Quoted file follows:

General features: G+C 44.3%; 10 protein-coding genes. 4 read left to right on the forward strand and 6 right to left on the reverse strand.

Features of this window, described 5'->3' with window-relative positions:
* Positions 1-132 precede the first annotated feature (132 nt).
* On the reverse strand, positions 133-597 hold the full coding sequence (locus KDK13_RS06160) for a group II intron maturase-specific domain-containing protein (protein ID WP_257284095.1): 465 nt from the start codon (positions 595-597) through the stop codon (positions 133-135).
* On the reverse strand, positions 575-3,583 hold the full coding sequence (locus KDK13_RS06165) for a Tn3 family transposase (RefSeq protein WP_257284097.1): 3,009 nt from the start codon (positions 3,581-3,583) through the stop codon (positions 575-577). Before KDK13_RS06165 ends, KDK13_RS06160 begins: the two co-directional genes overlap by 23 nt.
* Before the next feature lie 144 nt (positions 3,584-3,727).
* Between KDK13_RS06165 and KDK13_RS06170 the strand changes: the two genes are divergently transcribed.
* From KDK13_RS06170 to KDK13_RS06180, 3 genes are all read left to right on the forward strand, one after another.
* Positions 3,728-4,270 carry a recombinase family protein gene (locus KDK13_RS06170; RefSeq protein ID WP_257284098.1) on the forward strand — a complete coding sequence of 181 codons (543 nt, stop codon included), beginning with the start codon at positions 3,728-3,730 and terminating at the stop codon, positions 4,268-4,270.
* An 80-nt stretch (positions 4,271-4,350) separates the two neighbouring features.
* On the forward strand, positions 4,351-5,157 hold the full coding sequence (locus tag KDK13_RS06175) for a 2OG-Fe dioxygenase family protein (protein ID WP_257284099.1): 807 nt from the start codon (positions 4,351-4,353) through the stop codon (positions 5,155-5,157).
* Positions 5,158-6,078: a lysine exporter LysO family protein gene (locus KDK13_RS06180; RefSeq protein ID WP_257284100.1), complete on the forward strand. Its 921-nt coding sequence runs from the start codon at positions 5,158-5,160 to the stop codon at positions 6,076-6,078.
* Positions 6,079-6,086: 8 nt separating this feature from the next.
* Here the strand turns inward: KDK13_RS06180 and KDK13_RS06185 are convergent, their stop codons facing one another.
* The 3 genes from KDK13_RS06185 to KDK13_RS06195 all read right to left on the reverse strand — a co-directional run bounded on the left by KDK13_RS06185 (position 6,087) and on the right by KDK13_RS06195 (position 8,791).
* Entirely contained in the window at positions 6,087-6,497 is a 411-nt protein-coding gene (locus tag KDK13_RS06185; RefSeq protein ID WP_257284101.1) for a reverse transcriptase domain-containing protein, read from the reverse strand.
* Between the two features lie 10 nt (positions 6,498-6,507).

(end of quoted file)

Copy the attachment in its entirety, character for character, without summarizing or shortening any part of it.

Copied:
General features: G+C 44.3%; 10 protein-coding genes. 4 read left to right on the forward strand and 6 right to left on the reverse strand.

Features of this window, described 5'->3' with window-relative positions:
* Positions 1-132 precede the first annotated feature (132 nt).
* On the reverse strand, positions 133-597 hold the full coding sequence (locus KDK13_RS06160) for a group II intron maturase-specific domain-containing protein (protein ID WP_257284095.1): 465 nt from the start codon (positions 595-597) through the stop codon (positions 133-135).
* On the reverse strand, positions 575-3,583 hold the full coding sequence (locus KDK13_RS06165) for a Tn3 family transposase (RefSeq protein WP_257284097.1): 3,009 nt from the start codon (positions 3,581-3,583) through the stop codon (positions 575-577). Before KDK13_RS06165 ends, KDK13_RS06160 begins: the two co-directional genes overlap by 23 nt.
* Before the next feature lie 144 nt (positions 3,584-3,727).
* Between KDK13_RS06165 and KDK13_RS06170 the strand changes: the two genes are divergently transcribed.
* From KDK13_RS06170 to KDK13_RS06180, 3 genes are all read left to right on the forward strand, one after another.
* Positions 3,728-4,270 carry a recombinase family protein gene (locus KDK13_RS06170; RefSeq protein ID WP_257284098.1) on the forward strand — a complete coding sequence of 181 codons (543 nt, stop codon included), beginning with the start codon at positions 3,728-3,730 and terminating at the stop codon, positions 4,268-4,270.
* An 80-nt stretch (positions 4,271-4,350) separates the two neighbouring features.
* On the forward strand, positions 4,351-5,157 hold the full coding sequence (locus tag KDK13_RS06175) for a 2OG-Fe dioxygenase family protein (protein ID WP_257284099.1): 807 nt from the start codon (positions 4,351-4,353) through the stop codon (positions 5,155-5,157).
* Positions 5,158-6,078: a lysine exporter LysO family protein gene (locus KDK13_RS06180; RefSeq protein ID WP_257284100.1), complete on the forward strand. Its 921-nt coding sequence runs from the start codon at positions 5,158-5,160 to the stop codon at positions 6,076-6,078.
* Positions 6,079-6,086: 8 nt separating this feature from the next.
* Here the strand turns inward: KDK13_RS06180 and KDK13_RS06185 are convergent, their stop codons facing one another.
* The 3 genes from KDK13_RS06185 to KDK13_RS06195 all read right to left on the reverse strand — a co-directional run bounded on the left by KDK13_RS06185 (position 6,087) and on the right by KDK13_RS06195 (position 8,791).
* Entirely contained in the window at positions 6,087-6,497 is a 411-nt protein-coding gene (locus tag KDK13_RS06185; RefSeq protein ID WP_257284101.1) for a reverse transcriptase domain-containing protein, read from the reverse strand.
* Between the two features lie 10 nt (positions 6,498-6,507).